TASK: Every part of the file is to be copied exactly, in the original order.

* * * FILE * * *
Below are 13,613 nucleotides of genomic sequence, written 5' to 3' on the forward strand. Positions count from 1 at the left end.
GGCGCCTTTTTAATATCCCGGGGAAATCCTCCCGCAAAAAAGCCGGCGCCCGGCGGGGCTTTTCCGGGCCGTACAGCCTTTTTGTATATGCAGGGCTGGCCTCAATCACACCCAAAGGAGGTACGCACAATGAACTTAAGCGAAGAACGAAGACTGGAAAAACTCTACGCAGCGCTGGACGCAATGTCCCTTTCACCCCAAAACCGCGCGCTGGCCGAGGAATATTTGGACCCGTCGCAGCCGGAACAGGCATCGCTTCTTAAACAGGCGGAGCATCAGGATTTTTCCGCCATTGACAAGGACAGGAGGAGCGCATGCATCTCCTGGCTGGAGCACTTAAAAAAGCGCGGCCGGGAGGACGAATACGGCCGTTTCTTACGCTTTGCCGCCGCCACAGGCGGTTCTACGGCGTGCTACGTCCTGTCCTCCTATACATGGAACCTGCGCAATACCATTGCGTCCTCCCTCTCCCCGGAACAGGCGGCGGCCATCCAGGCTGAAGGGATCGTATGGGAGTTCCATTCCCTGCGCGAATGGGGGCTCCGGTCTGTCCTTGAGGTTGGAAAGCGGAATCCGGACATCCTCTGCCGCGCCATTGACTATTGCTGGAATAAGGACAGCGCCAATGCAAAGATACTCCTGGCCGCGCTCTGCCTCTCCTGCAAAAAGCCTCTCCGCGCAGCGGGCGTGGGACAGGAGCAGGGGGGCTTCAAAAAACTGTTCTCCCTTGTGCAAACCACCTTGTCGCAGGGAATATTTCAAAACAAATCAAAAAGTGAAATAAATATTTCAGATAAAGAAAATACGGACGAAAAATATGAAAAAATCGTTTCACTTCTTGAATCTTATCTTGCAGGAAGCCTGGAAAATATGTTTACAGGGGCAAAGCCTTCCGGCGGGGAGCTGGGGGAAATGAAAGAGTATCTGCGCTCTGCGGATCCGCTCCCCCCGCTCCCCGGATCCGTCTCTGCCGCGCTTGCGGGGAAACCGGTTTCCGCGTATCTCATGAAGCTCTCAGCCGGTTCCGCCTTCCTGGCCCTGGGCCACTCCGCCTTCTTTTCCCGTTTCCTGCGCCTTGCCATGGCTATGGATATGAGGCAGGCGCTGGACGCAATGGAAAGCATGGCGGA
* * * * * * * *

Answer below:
Below are 13,613 nucleotides of genomic sequence, written 5' to 3' on the forward strand. Positions count from 1 at the left end.
GGCGCCTTTTTAATATCCCGGGGAAATCCTCCCGCAAAAAAGCCGGCGCCCGGCGGGGCTTTTCCGGGCCGTACAGCCTTTTTGTATATGCAGGGCTGGCCTCAATCACACCCAAAGGAGGTACGCACAATGAACTTAAGCGAAGAACGAAGACTGGAAAAACTCTACGCAGCGCTGGACGCAATGTCCCTTTCACCCCAAAACCGCGCGCTGGCCGAGGAATATTTGGACCCGTCGCAGCCGGAACAGGCATCGCTTCTTAAACAGGCGGAGCATCAGGATTTTTCCGCCATTGACAAGGACAGGAGGAGCGCATGCATCTCCTGGCTGGAGCACTTAAAAAAGCGCGGCCGGGAGGACGAATACGGCCGTTTCTTACGCTTTGCCGCCGCCACAGGCGGTTCTACGGCGTGCTACGTCCTGTCCTCCTATACATGGAACCTGCGCAATACCATTGCGTCCTCCCTCTCCCCGGAACAGGCGGCGGCCATCCAGGCTGAAGGGATCGTATGGGAGTTCCATTCCCTGCGCGAATGGGGGCTCCGGTCTGTCCTTGAGGTTGGAAAGCGGAATCCGGACATCCTCTGCCGCGCCATTGACTATTGCTGGAATAAGGACAGCGCCAATGCAAAGATACTCCTGGCCGCGCTCTGCCTCTCCTGCAAAAAGCCTCTCCGCGCAGCGGGCGTGGGACAGGAGCAGGGGGGCTTCAAAAAACTGTTCTCCCTTGTGCAAACCACCTTGTCGCAGGGAATATTTCAAAACAAATCAAAAAGTGAAATAAATATTTCAGATAAAGAAAATACGGACGAAAAATATGAAAAAATCGTTTCACTTCTTGAATCTTATCTTGCAGGAAGCCTGGAAAATATGTTTACAGGGGCAAAGCCTTCCGGCGGGGAGCTGGGGGAAATGAAAGAGTATCTGCGCTCTGCGGATCCGCTCCCCCCGCTCCCCGGATCCGTCTCTGCCGCGCTTGCGGGGAAACCGGTTTCCGCGTATCTCATGAAGCTCTCAGCCGGTTCCGCCTTCCTGGCCCTGGGCCACTCCGCCTTCTTTTCCCGTTTCCTGCGCCTTGCCATGGCTATGGATATGAGGCAGGCGCTGGACGCAATGGAAAGCATGGCGGA